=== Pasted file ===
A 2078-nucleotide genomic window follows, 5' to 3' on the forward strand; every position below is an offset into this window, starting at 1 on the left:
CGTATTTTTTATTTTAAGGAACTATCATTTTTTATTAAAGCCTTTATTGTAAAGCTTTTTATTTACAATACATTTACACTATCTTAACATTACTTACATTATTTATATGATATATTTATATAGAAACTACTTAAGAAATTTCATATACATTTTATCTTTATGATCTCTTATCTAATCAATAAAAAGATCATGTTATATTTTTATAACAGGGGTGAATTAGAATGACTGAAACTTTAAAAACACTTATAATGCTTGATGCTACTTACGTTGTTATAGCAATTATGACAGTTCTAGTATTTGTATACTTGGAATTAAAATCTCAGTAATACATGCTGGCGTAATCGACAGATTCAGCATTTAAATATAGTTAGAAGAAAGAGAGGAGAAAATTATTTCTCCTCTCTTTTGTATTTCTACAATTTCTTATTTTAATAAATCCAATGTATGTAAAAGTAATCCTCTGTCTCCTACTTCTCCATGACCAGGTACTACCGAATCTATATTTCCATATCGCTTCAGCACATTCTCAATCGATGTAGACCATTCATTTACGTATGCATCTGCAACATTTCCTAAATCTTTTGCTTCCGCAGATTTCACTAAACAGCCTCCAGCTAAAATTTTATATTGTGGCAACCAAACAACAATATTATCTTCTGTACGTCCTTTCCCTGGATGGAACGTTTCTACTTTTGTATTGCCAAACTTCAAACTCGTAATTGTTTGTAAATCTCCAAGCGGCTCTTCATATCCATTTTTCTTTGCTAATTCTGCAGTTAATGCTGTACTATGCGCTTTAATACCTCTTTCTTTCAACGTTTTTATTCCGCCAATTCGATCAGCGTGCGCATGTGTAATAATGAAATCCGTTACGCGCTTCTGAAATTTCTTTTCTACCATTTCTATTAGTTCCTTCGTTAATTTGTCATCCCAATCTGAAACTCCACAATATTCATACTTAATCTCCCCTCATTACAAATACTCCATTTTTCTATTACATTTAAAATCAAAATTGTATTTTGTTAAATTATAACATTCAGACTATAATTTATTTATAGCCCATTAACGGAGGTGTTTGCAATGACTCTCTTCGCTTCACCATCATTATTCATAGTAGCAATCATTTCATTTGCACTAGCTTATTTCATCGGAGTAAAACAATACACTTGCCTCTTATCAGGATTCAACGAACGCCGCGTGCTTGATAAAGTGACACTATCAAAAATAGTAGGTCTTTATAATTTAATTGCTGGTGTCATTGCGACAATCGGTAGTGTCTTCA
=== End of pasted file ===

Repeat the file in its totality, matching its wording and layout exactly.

A 2078-nucleotide genomic window follows, 5' to 3' on the forward strand; every position below is an offset into this window, starting at 1 on the left:
CGTATTTTTTATTTTAAGGAACTATCATTTTTTATTAAAGCCTTTATTGTAAAGCTTTTTATTTACAATACATTTACACTATCTTAACATTACTTACATTATTTATATGATATATTTATATAGAAACTACTTAAGAAATTTCATATACATTTTATCTTTATGATCTCTTATCTAATCAATAAAAAGATCATGTTATATTTTTATAACAGGGGTGAATTAGAATGACTGAAACTTTAAAAACACTTATAATGCTTGATGCTACTTACGTTGTTATAGCAATTATGACAGTTCTAGTATTTGTATACTTGGAATTAAAATCTCAGTAATACATGCTGGCGTAATCGACAGATTCAGCATTTAAATATAGTTAGAAGAAAGAGAGGAGAAAATTATTTCTCCTCTCTTTTGTATTTCTACAATTTCTTATTTTAATAAATCCAATGTATGTAAAAGTAATCCTCTGTCTCCTACTTCTCCATGACCAGGTACTACCGAATCTATATTTCCATATCGCTTCAGCACATTCTCAATCGATGTAGACCATTCATTTACGTATGCATCTGCAACATTTCCTAAATCTTTTGCTTCCGCAGATTTCACTAAACAGCCTCCAGCTAAAATTTTATATTGTGGCAACCAAACAACAATATTATCTTCTGTACGTCCTTTCCCTGGATGGAACGTTTCTACTTTTGTATTGCCAAACTTCAAACTCGTAATTGTTTGTAAATCTCCAAGCGGCTCTTCATATCCATTTTTCTTTGCTAATTCTGCAGTTAATGCTGTACTATGCGCTTTAATACCTCTTTCTTTCAACGTTTTTATTCCGCCAATTCGATCAGCGTGCGCATGTGTAATAATGAAATCCGTTACGCGCTTCTGAAATTTCTTTTCTACCATTTCTATTAGTTCCTTCGTTAATTTGTCATCCCAATCTGAAACTCCACAATATTCATACTTAATCTCCCCTCATTACAAATACTCCATTTTTCTATTACATTTAAAATCAAAATTGTATTTTGTTAAATTATAACATTCAGACTATAATTTATTTATAGCCCATTAACGGAGGTGTTTGCAATGACTCTCTTCGCTTCACCATCATTATTCATAGTAGCAATCATTTCATTTGCACTAGCTTATTTCATCGGAGTAAAACAATACACTTGCCTCTTATCAGGATTCAACGAACGCCGCGTGCTTGATAAAGTGACACTATCAAAAATAGTAGGTCTTTATAATTTAATTGCTGGTGTCATTGCGACAATCGGTAGTGTCTTCA